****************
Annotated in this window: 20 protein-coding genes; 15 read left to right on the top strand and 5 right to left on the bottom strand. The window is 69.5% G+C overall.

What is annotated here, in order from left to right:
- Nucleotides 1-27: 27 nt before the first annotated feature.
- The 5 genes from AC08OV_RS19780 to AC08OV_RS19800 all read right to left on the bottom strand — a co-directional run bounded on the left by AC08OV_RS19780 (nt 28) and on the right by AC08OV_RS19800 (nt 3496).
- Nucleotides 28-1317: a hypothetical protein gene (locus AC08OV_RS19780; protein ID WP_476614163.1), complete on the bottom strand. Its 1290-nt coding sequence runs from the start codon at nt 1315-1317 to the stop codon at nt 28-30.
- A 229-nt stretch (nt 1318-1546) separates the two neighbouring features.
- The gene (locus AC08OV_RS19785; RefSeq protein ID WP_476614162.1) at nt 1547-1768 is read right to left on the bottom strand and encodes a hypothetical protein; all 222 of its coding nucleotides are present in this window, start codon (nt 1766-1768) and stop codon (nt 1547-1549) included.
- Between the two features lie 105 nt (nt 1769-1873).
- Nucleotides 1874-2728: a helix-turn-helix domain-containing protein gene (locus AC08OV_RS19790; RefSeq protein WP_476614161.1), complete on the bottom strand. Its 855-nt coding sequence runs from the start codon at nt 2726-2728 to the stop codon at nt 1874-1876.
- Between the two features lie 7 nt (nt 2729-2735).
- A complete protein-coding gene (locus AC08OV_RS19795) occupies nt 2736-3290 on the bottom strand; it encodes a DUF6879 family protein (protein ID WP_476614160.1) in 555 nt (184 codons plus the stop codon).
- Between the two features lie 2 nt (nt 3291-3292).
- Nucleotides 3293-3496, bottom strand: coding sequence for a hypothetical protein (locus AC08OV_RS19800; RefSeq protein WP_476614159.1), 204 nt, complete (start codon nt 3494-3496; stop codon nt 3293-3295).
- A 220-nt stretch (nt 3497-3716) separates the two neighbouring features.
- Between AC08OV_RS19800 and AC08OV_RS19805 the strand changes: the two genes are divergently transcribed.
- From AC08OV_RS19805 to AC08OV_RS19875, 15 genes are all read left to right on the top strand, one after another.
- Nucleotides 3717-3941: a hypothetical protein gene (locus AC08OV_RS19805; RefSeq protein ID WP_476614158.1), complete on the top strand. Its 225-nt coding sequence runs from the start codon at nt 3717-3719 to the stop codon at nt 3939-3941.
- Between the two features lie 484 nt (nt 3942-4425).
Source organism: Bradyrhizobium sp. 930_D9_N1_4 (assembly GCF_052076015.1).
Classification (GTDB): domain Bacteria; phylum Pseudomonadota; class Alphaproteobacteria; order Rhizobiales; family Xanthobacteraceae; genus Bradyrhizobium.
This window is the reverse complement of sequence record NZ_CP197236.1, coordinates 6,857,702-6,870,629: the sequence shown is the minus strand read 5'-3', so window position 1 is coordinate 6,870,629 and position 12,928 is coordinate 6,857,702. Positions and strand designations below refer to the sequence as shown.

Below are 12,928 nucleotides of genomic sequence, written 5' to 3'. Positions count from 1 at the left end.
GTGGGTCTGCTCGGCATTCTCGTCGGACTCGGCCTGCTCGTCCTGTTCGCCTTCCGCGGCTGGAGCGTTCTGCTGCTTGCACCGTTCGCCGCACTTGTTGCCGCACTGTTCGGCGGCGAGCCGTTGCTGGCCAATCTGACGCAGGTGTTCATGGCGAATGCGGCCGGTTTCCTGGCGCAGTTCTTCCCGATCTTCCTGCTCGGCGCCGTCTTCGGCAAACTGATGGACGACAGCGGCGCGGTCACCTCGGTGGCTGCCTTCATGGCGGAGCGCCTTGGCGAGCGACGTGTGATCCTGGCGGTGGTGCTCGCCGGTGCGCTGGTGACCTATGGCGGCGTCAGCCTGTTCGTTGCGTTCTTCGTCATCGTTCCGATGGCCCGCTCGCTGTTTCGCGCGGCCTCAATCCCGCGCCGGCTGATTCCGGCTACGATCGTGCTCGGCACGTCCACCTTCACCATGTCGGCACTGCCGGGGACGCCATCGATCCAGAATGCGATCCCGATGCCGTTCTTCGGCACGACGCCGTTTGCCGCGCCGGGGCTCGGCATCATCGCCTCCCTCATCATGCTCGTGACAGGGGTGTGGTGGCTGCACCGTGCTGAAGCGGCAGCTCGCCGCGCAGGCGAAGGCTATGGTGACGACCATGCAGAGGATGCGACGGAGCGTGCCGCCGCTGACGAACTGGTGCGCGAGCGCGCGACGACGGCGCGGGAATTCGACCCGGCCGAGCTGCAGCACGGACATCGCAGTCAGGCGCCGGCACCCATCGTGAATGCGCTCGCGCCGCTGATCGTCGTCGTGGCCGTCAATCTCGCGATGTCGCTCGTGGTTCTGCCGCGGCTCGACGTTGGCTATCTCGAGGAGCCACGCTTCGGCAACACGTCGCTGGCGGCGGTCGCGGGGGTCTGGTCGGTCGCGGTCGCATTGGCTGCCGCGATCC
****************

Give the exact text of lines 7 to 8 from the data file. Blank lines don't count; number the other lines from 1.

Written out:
- The gene (locus AC08OV_RS19785; RefSeq protein ID WP_476614162.1) at nt 1547-1768 is read right to left on the bottom strand and encodes a hypothetical protein; all 222 of its coding nucleotides are present in this window, start codon (nt 1766-1768) and stop codon (nt 1547-1549) included.
- Between the two features lie 105 nt (nt 1769-1873).